By John Richardson
JUST as hundreds of millions of people in the developing world went straight to mobile phones, bypassing landlines, so looks set to be the case for Internet sales in China’s second and third tier cities. This is one of the insights I have gained from my latest trip to China. More to follow next week.
Second tier cities include Tianjin, Chongqing, Chengdu, Wuhan and Xiamen. Hangzhou and Chongqing are amongst the cities that fall into the third tier category.
The potential in these cities for the equivalent of the jump straight to mobile phones stems from the fact that many lack major networks of smaller, neighbourhood shops. This is unlike first tier giants including Beijing and Shanghai, where it’s difficult to walk more than a hundred metres without coming across a Seven Eleven, or some local equivalent.
If you want good-quality packaged food that has been prepared with high food safety standards in many of these smaller cities, you have to travel some distance to a city or suburban shopping centre, and quite often you will not own or have access to a car. Food safety is a big problem in China, partly because of what are often poor food-preparation standards. Thus, the expected explosion in online grocery sales in these less-developed cities.
The same lack of easy access applies to durable goods, meaning that there is also the expectation that there will be similar rapid growth in Internet purchases of everything from washing machines and refrigerators to furniture.
This doesn’t mean to say, however, that the potential for online growth in China’s biggest cities isn’t also very strong, given this startling estimate: Buying anything online in China is some 50% cheaper than buying the same product in a shop. The cost of running a conventional retail business in China has soared in recent years as a result of more expensive land and rapid increases in wage and welfare-payment costs.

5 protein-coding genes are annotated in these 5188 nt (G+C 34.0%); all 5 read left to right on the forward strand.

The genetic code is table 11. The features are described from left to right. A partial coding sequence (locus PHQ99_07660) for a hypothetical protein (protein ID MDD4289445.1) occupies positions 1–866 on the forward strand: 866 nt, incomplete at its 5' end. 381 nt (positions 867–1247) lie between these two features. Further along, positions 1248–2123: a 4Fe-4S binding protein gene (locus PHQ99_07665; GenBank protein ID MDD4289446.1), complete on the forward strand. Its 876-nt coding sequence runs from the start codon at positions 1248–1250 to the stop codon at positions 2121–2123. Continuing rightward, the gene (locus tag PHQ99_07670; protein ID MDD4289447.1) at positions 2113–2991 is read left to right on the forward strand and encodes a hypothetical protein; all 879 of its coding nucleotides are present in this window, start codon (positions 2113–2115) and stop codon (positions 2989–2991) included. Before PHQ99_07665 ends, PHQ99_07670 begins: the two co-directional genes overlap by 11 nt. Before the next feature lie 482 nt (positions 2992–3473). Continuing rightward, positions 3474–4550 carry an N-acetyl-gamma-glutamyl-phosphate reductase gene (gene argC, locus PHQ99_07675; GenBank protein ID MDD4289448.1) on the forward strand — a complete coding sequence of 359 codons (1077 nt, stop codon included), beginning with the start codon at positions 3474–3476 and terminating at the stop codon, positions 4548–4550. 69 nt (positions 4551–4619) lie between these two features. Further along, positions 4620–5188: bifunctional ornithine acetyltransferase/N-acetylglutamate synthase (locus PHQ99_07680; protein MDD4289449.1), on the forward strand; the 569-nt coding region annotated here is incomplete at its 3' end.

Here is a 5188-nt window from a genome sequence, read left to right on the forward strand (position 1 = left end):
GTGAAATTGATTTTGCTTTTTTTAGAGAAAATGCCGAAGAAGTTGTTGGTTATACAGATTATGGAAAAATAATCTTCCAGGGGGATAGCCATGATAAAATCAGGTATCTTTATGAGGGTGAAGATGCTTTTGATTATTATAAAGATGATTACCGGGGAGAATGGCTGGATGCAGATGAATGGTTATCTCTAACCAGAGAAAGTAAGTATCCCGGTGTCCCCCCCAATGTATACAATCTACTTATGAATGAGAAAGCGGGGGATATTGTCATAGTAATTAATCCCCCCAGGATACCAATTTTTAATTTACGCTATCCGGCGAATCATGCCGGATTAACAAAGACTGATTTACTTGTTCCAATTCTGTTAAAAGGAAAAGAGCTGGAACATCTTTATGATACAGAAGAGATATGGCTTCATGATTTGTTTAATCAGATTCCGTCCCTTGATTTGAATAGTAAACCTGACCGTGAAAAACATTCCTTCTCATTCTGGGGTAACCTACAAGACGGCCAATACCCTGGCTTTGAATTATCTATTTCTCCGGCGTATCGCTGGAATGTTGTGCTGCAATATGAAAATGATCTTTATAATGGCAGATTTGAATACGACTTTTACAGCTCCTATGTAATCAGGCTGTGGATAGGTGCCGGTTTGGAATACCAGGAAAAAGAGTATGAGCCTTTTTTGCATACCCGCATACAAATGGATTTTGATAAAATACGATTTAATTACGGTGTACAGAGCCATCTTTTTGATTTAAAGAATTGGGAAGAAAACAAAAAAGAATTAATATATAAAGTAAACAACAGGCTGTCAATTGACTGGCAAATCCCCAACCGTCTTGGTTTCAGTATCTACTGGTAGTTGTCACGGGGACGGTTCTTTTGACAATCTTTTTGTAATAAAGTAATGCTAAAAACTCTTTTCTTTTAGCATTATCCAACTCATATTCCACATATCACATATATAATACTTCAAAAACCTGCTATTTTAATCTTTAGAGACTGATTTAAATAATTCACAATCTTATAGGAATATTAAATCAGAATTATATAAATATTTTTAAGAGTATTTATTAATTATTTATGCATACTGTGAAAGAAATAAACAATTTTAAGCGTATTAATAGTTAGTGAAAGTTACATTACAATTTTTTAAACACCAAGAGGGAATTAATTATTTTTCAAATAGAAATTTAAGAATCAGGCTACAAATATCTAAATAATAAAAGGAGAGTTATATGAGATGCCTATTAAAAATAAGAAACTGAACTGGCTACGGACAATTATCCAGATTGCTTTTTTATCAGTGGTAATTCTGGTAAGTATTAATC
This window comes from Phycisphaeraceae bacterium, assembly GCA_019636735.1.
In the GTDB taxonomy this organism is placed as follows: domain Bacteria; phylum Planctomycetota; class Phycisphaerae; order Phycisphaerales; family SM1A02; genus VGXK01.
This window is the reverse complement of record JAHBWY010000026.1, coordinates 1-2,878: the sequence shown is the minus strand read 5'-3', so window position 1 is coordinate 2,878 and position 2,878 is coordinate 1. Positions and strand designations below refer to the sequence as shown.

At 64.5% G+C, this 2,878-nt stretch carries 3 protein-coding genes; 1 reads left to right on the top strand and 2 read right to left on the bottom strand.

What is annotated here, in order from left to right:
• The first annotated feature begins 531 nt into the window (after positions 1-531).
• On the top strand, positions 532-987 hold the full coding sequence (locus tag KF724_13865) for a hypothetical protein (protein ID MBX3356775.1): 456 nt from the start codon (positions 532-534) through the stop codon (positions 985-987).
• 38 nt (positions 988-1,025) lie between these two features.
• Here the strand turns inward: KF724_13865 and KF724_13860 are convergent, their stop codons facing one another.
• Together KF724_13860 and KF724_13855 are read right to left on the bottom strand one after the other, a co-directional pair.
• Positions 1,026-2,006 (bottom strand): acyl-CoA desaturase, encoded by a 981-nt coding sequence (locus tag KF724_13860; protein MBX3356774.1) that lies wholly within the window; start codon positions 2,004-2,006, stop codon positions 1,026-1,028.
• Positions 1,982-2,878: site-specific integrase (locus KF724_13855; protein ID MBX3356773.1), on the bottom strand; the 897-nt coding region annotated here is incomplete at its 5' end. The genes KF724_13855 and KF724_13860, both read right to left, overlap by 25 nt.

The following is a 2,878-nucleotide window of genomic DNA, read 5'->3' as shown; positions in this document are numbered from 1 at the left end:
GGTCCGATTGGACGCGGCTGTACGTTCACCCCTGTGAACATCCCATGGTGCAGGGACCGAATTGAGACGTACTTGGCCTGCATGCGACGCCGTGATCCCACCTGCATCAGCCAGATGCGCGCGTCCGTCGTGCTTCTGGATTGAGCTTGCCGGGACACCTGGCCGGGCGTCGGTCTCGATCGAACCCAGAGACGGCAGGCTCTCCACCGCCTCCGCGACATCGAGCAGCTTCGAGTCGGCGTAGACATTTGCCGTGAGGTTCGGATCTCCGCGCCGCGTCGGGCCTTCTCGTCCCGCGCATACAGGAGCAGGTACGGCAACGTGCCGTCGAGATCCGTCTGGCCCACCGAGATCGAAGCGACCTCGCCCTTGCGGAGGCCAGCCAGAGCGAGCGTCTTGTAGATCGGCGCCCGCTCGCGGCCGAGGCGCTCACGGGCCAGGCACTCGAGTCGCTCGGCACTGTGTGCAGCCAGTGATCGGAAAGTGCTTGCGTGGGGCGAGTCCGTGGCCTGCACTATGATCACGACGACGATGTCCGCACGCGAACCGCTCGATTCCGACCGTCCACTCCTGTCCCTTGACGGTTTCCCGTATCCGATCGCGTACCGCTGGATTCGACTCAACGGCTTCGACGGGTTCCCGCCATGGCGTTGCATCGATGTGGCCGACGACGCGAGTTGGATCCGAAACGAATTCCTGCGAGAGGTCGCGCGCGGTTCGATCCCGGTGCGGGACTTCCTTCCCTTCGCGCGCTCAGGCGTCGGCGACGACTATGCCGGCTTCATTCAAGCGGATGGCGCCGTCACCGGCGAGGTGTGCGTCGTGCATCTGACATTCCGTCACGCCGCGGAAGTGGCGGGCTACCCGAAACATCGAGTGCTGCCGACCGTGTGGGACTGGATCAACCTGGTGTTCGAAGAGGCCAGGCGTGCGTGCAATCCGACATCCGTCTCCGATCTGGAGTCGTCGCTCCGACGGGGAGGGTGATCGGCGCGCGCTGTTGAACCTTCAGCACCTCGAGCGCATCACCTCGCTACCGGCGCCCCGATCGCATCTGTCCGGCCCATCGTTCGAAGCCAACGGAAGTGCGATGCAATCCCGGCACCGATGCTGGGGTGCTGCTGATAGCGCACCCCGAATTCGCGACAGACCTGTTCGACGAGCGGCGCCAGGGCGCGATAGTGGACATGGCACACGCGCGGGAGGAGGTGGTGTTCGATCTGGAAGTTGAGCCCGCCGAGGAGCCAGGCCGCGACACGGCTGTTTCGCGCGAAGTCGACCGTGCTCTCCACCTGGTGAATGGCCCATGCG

Buying online in the US is in comparison thought to be only around 10% cheaper than visiting a Walmart etc. Another other edge that China’s online businesses enjoy over the US is access to excellent infrastructure. China has spent literally trillions of dollars on upgrading road and rail links. The government-driven concept here has been to build roads and rail links ahead of demand – i.e. quite often in remoter inland regions with small local economies. This has created more jobs and thus stronger economic growth. In contrast, the US highway system and bridges etc. face chronic underinvestment.
Not forgetting, of course, Internet speed. Connectivity in China’s smaller cities is described as very good, whereas as in Shanghai etc. it is outstandingly quick with lots of bandwidth.
This might be fantastic long term good news for the polymers business. All of these additional Internet sales will either or both made of plastic and packaged in plastic. It is possible to therefore contemplate any number of upside scenarios to our base case for linear-low density polyethylene (LLDPE) demand growth in China over the next ten years (see the above chart).
But caution is also in order, especially over the next few years as China attempts to make the difficult transition from an investment-led to a service and consumption-led economic growth model. For every additional roll of LLDPE film needed to wrap online sales, there could be one or more rolls of film sales lost due to millions of job losses in oversupplied industries such as steel and coal. Laid off workers will obviously be cutting back on their spending.
We also don’t know whether the service-based growth model will be able to solve one of China’s major problems: How it raises enough tax revenues to pay for its rapidly ageing population.
The jury is out over whether the corporate and VAT tax boost from Internet sales will be sufficient to replace all the taxes lost from the closure of factories in oversupplied industrial sectors – and what is also bound to be a slimming-down of the conventional retail sector.
And because the cost of each Internet sale will be lower than the equivalent sale through a High Street store, this obviously represents another downside risk for tax collection.
A significant percentage of internet payments in China are also made by cash, which raises the potential of tax avoidance.
Many people I spoke to this week believe that if China cannot tackle its tax collection problem, its attempt to shift from an investment to a services and consumption-led growth model will fail. This would in turn prevent China from climbing out of its middle income trap.
All of this further underlines what I have arguing over the last three years: That China has become much more complex, and much more uncertain. This requires multiple, new strategic approaches.